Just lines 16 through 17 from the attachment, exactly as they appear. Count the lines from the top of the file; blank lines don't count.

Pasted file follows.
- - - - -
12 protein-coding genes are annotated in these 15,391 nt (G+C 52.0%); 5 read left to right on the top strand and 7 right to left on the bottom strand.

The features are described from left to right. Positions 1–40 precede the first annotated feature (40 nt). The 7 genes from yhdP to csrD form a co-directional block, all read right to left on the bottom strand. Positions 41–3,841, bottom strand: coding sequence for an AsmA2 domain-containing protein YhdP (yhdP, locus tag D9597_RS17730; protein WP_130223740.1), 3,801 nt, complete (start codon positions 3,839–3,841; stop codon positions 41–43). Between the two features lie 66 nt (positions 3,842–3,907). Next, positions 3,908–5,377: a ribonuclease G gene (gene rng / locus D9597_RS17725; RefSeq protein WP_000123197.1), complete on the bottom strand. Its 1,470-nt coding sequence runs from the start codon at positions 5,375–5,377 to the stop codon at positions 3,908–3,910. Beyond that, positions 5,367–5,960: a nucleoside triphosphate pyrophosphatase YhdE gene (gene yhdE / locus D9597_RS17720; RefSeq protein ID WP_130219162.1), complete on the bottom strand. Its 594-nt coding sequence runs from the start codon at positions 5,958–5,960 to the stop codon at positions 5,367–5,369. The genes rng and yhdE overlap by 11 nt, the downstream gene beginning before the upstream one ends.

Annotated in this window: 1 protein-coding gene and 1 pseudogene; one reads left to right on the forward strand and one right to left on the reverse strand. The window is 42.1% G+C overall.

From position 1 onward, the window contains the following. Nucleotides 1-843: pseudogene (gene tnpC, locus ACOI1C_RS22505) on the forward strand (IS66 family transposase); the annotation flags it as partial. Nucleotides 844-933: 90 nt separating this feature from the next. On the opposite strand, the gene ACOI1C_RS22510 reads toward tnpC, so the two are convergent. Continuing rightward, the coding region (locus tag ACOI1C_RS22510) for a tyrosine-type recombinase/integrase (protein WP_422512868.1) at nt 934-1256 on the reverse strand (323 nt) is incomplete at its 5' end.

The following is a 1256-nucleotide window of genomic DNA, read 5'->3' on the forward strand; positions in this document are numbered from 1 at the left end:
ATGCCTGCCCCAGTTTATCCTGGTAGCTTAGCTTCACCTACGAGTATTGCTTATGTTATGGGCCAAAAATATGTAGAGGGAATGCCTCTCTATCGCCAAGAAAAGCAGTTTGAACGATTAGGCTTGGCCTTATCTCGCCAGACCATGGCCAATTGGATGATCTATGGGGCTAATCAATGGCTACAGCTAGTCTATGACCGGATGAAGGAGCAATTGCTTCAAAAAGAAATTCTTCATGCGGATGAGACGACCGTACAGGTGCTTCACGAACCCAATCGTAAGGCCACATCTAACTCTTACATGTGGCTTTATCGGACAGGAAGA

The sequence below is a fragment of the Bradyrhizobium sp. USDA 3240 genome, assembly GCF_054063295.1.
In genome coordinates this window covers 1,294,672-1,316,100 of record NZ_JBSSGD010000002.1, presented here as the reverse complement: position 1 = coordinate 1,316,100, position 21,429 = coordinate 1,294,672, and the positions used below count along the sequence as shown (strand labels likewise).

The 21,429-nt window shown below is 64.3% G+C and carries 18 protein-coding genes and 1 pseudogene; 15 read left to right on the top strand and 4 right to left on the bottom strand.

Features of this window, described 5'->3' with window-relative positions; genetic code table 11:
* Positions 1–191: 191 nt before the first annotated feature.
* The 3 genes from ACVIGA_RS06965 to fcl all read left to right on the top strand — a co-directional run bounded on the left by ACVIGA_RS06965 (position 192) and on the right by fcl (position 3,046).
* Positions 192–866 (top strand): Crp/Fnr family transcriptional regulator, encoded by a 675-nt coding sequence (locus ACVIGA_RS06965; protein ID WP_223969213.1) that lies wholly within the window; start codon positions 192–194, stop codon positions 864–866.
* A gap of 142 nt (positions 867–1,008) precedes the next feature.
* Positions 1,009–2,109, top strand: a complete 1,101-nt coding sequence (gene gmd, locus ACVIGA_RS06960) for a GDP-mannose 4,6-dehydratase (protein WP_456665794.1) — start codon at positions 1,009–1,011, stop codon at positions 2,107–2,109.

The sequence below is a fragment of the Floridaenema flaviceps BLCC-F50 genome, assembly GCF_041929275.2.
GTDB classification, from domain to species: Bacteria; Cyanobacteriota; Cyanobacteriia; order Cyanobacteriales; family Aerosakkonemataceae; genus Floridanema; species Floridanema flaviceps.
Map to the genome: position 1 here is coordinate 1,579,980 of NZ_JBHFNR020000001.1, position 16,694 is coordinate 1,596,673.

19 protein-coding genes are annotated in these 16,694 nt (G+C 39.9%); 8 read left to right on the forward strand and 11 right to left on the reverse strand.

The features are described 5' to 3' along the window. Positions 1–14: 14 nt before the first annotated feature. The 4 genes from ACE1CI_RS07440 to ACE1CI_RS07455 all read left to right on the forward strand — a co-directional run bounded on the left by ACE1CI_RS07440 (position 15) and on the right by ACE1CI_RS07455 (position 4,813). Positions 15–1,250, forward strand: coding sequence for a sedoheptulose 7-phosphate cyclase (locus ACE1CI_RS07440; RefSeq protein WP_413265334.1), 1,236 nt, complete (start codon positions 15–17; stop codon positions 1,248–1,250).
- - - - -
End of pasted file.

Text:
The sequence below is a fragment of the Floridaenema flaviceps BLCC-F50 genome, assembly GCF_041929275.2.
GTDB classification, from domain to species: Bacteria; Cyanobacteriota; Cyanobacteriia; order Cyanobacteriales; family Aerosakkonemataceae; genus Floridanema; species Floridanema flaviceps.